go to london and look at the big holes in the ground where they are making crossrail. Or to Reading. Or the Coventry where they are putting in a flyover for the a46/a45 junction. or to there the M1 and M6 diverge- looks like capex there too. that looks like capital investment to me

      • southerner

        Osborne is part of the “leftie controlled leftie establishment”.

      • Wessex Man

        Yes we all know about the deputy Prime Minister and Vince Cable suverting where they can but the Tories in the partnership considerably outnumber them and should have called their bluff on msny occasions!

      • CraigET

        We are the fastest growing economy by GDP, which is only an estimate of transactions i.e buying and selling. Even it’s inventor, the economist Simon Kuznets, discredited GDP as an accurate gauge of a healthy economy. I suspect the reason GDP is used so widely by politicians is that you can create asset bubbles, like the current housing bubble, by simply printing money at the BoE and injecting that money into securities – like Mortgage Backed Securities – to produce GDP growth, without true economic growth taking place.

  • Roger Hudson

    The first graph doesn’t show a dip in 76-77, so did state spending still go up that year?
    To cut you just have to do less, jobsworths will always make extra complications to justify spending and their jobs.
    Real deep cuts in taxation will drive the size of the state down.

    • HookesLaw

      My reading tells me that overall about 1 third of the then tightening of the deficit was in tax rises.
      Initially Healey was slated to cut 1 billion in spending and raised 1 billion in taxes (employers NI)

      The actual figuires as shown on the UK Public spending site do not bear out Nelson’s claims of draconian cuts compared with now. In 1976 defence spending was £7.3 billion in 1978 it was £9.5 billion. Work that out as a % increse compared to defence spending in 2011 of £45 billion and £44.4 billion in 2012.
      Education Spending in 2011 was £91.5 billion. In 2012 it was £86.9 billion. Between 1976 1977 and 1978 education spending went up.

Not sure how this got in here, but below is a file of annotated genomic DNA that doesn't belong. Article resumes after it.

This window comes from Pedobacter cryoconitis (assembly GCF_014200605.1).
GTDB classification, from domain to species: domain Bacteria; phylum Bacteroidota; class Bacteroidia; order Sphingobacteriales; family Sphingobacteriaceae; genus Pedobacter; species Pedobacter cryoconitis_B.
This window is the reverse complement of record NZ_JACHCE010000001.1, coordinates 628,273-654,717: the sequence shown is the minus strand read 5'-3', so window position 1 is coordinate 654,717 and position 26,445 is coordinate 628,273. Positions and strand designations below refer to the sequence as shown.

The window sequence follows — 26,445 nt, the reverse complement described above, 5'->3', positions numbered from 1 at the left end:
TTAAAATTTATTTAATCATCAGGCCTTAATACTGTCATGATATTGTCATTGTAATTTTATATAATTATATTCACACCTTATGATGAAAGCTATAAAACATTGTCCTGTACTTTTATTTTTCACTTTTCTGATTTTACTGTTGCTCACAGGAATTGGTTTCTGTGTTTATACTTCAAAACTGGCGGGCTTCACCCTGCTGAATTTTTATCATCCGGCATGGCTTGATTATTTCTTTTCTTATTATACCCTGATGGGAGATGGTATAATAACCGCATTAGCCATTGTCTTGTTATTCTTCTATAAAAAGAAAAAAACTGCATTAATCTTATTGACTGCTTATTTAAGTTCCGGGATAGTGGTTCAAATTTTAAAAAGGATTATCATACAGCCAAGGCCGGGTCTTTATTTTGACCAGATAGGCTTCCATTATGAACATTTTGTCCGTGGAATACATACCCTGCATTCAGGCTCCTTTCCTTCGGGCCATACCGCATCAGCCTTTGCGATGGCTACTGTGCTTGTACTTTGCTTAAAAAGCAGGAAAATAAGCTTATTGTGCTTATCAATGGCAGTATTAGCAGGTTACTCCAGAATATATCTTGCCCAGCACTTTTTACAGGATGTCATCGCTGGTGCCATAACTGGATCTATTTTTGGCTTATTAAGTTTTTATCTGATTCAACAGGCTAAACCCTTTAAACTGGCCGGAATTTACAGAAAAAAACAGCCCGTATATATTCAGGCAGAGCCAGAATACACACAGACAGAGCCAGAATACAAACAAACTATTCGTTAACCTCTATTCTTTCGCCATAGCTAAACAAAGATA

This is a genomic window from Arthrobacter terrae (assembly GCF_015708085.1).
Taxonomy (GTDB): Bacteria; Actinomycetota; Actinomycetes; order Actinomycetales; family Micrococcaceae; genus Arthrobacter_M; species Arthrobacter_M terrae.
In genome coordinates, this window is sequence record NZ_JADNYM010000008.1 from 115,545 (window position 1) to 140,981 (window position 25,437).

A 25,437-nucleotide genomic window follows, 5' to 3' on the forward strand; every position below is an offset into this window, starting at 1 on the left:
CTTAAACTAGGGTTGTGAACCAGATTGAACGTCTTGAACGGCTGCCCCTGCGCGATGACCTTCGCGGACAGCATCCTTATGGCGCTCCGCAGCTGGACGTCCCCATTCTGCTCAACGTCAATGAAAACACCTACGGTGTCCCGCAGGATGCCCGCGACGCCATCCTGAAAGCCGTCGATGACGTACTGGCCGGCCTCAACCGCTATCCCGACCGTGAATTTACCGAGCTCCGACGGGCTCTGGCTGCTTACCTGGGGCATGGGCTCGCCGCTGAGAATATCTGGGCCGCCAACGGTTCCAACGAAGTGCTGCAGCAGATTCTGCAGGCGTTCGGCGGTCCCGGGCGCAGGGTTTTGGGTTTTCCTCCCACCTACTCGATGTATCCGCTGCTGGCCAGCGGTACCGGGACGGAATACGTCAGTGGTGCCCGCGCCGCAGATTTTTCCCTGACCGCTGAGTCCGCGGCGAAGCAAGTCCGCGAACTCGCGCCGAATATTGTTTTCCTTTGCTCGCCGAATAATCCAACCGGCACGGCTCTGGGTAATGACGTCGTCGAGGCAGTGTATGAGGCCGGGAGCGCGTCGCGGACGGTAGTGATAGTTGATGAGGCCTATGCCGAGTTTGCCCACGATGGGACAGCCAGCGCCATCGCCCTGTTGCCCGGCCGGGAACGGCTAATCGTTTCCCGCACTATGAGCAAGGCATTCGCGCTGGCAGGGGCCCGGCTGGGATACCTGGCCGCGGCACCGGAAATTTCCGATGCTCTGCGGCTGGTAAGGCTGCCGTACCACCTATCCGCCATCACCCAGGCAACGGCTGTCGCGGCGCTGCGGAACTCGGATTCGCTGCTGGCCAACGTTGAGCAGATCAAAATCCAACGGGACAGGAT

Mr Nelsons figures do not add up. When you look what you see in relative terms is this govt getting a grip on spending.

  • Hello

    “He complains about zero hours contracts, but can’t complain about unemployment which – as he knows – is dropping like a stone”

    That’s why the march had to be at the weekend: gone are the days when you could organise this sort of thing for a Tuesday afternoon.

    • GnosticBrian

      Has Owen taken Ed Balls to task for employing so many of his staff on zero hours contracts?

      • Alexsandr

        why can someone see that not everyone on a zero hours is being exploited? I believe they quite suit some people, and people using managed service companies are all on zero hours and I don’t believe they have a problem. Usual lazy lefties not doing their research properly.

  • Inverted Meniscus

    The cuts of 1976/77 were undertaken at the behest of the IMF as a condition to Britsin’s loan as opposed to a rational decision by the incompetent Healey.

    • HookesLaw

      In the end not all the loan was taken up – and the projected deficit was not as big as projected. The Treasury got its sums wrong. What did for Healey and the govt was Healey having to turn round at Heathrow and rush back to the Treasury.

  • Paul Scott

    someone tell the silly reporter from RT that “in real terms” is a technical term in economics, and means after adjusting for inflation. It should NOT be thrown into general conversation in a meaningless way, as she does. Poor journalism.

  • southerner

    Indeed. The MSM have singularly failed to report that Osborne has completely ducked austerity as well as ignoring tax cutting, slashing the client state, bonfiring the quangoes etc. Of course that would require a conservative government and there are none to be found amongst the socialist Camerloon set.

    • ARDNASSAC

      There hasn’t been a Conservative government since 1997. There isn’t one now because it cannot command a majority in the Commons as it hasn’t enough MPs. Further cuts to benefits etc. wanted by Osborne were stifled by the coalition partners.

      • southerner

        No – there isn’t one now because the Conservative party is led by socialist loons. And there’s not a shred of evidence for your last sentence.

        • ARDNASSAC

          You clearly don’t follow what goes on in Parliament. If you were to Google something like ‘ Clegg/LibDems boast/claim to have protected people against harsher Tory welfare cuts’ you would very many shreds of evidence. But let’s face it, you just don’t want to know.